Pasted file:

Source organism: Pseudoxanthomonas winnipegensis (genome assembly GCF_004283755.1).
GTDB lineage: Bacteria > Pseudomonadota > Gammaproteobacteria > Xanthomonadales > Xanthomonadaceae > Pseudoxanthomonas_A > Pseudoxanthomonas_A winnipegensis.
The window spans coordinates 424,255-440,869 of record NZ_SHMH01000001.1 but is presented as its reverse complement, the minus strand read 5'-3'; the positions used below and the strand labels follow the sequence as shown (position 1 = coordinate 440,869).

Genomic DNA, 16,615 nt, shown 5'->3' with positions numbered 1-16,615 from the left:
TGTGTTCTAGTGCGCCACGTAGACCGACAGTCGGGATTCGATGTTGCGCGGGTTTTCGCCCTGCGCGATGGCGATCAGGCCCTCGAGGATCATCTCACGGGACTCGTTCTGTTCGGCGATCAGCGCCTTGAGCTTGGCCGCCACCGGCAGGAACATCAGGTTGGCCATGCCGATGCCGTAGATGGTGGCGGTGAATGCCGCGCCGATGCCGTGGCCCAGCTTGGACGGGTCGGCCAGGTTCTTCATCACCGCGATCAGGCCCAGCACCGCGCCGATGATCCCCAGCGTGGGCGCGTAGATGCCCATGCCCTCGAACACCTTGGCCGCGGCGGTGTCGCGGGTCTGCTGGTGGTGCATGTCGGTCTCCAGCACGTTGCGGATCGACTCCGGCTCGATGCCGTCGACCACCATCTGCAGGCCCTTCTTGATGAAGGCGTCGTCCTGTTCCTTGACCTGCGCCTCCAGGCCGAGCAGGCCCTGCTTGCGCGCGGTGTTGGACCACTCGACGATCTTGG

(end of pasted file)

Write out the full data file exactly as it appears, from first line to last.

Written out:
Source organism: Pseudoxanthomonas winnipegensis (genome assembly GCF_004283755.1).
GTDB lineage: Bacteria > Pseudomonadota > Gammaproteobacteria > Xanthomonadales > Xanthomonadaceae > Pseudoxanthomonas_A > Pseudoxanthomonas_A winnipegensis.
The window spans coordinates 424,255-440,869 of record NZ_SHMH01000001.1 but is presented as its reverse complement, the minus strand read 5'-3'; the positions used below and the strand labels follow the sequence as shown (position 1 = coordinate 440,869).

Genomic DNA, 16,615 nt, shown 5'->3' with positions numbered 1-16,615 from the left:
TGTGTTCTAGTGCGCCACGTAGACCGACAGTCGGGATTCGATGTTGCGCGGGTTTTCGCCCTGCGCGATGGCGATCAGGCCCTCGAGGATCATCTCACGGGACTCGTTCTGTTCGGCGATCAGCGCCTTGAGCTTGGCCGCCACCGGCAGGAACATCAGGTTGGCCATGCCGATGCCGTAGATGGTGGCGGTGAATGCCGCGCCGATGCCGTGGCCCAGCTTGGACGGGTCGGCCAGGTTCTTCATCACCGCGATCAGGCCCAGCACCGCGCCGATGATCCCCAGCGTGGGCGCGTAGATGCCCATGCCCTCGAACACCTTGGCCGCGGCGGTGTCGCGGGTCTGCTGGTGGTGCATGTCGGTCTCCAGCACGTTGCGGATCGACTCCGGCTCGATGCCGTCGACCACCATCTGCAGGCCCTTCTTGATGAAGGCGTCGTCCTGTTCCTTGACCTGCGCCTCCAGGCCGAGCAGGCCCTGCTTGCGCGCGGTGTTGGACCACTCGACGATCTTGG